But for now the plusses outweigh the drawbacks for Herring. She continues to develop a solid body of published work, she serves her readers, and there’s another quirky twist. For 30 years, Herring has known whom she calls “the wickedly talented geeks” who operate The Concentrium. To connect with these longtime friends in this way is an “amazing payoff,” Herring told me via email.
A Bonus Book
Herring is the first author I know to launch two novels, two books, on the same day. Along with Gathering Lights, Herring and The Concentrium also will publish today Into the Garden of Gethesmane, Georgia.
Herring calls Into the Garden “a love letter to writers and readers.” It focuses around a once-celebrated, now-embittered writer who has a strange visitor – a character who has been cut from her best-selling novel. Since Roghaar didn’t think it had wide enough appeal for her to sell, Herring thought at first she’d give it away as a .pdf to anyone who signed up for a newsletter. (Note: An entire novel for a newsletter sign-up may be the single most generous list sign-up gift I’ve heard of right up there with Leo Babuta’s Zen Habits give-away a few years ago.)
But after talking to her publishers at The Concentrium, they decided to make the novel available for sale not only in all digital formats (Kindle, i, Nook, Kobo); they also are printing a paper edition.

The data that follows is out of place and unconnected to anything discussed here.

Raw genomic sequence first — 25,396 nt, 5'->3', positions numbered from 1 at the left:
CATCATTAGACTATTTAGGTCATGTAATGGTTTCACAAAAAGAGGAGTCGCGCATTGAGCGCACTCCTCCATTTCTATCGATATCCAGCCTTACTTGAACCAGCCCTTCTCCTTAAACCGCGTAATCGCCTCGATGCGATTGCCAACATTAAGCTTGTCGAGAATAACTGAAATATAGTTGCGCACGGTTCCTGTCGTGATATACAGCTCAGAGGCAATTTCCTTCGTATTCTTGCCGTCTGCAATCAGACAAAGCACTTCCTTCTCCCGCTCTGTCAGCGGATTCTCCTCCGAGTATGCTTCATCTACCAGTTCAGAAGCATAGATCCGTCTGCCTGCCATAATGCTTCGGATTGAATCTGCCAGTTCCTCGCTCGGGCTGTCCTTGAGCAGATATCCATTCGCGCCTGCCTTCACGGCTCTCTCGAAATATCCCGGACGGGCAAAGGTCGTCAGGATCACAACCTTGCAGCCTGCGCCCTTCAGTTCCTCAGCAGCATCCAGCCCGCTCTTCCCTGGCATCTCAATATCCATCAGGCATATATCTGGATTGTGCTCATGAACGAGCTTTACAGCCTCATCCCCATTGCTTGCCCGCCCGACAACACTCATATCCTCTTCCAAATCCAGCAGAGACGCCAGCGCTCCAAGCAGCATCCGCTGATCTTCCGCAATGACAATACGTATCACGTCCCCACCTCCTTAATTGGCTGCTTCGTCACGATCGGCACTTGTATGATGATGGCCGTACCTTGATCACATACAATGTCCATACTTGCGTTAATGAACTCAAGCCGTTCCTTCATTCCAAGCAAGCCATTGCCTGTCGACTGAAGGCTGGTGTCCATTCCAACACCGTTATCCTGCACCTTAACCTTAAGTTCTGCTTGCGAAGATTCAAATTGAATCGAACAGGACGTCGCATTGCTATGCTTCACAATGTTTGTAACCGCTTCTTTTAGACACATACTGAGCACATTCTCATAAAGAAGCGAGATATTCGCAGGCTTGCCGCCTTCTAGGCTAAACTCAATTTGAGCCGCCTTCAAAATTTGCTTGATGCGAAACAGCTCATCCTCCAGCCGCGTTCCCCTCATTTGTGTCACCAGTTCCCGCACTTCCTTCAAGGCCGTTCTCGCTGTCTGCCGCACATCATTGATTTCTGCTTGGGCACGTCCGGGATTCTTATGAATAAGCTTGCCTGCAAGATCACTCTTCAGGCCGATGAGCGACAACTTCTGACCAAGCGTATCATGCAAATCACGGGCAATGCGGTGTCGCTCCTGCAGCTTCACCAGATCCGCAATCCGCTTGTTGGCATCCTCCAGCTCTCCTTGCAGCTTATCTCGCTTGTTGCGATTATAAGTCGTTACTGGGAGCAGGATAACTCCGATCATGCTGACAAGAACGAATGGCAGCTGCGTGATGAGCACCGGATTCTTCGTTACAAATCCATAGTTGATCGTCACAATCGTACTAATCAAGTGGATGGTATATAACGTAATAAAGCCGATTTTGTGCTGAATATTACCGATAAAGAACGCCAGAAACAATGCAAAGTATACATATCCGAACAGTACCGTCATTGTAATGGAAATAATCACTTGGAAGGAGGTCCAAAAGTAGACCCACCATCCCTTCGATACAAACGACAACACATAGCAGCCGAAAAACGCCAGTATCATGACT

Herring’s advice to authors and aspiring authors thinking of self-publishing or collaborative publishing:
Self-pubbing is a powerful way we can take charge of the stories we’re being given to share, and the stigma is clearly vanishing if the work is of quality. Study craft. Read and read and read. You can wait your whole life for someone else to say yes. If you’ve done due diligence to the art and craft of writing, stand behind it and claim it.
Full disclosure: Herring is one of 25 mentorees in my Your Captivating Book Mentorship Program. Stay tuned to watch what Herring launches soon in part as an outgrowth of our work on her owning and honing her signature presence in the world.
Hint: It’s going to be fierce.
What viable publishing options are you and your colleagues scoping out in the early 21st century? Other examples of collaborative publishing? Your assessments? Carry on the conversation in the Comments section below.
Thanks for running with me,
P.S. It’s not too late to join the free webinar Why Book Design Matters Now More Than Ever: A Webinar Conversation with NYT Bestselling Author & Designer Julie Metz. Tuesday, September 17, noon-1:30 pm EST. -JD
(1) George Lakoff and other cognitive linguists and scientists argue that our human biological physiology – itself dichotomous – leads us to create unconscious cognitive dichotomies.
(2) Note: “Indie authors” is another word for authors who take self-publishing routes – which should not be confused with “indie presses,” presses that operate as small presses independent from the Big 5 legacy publishers.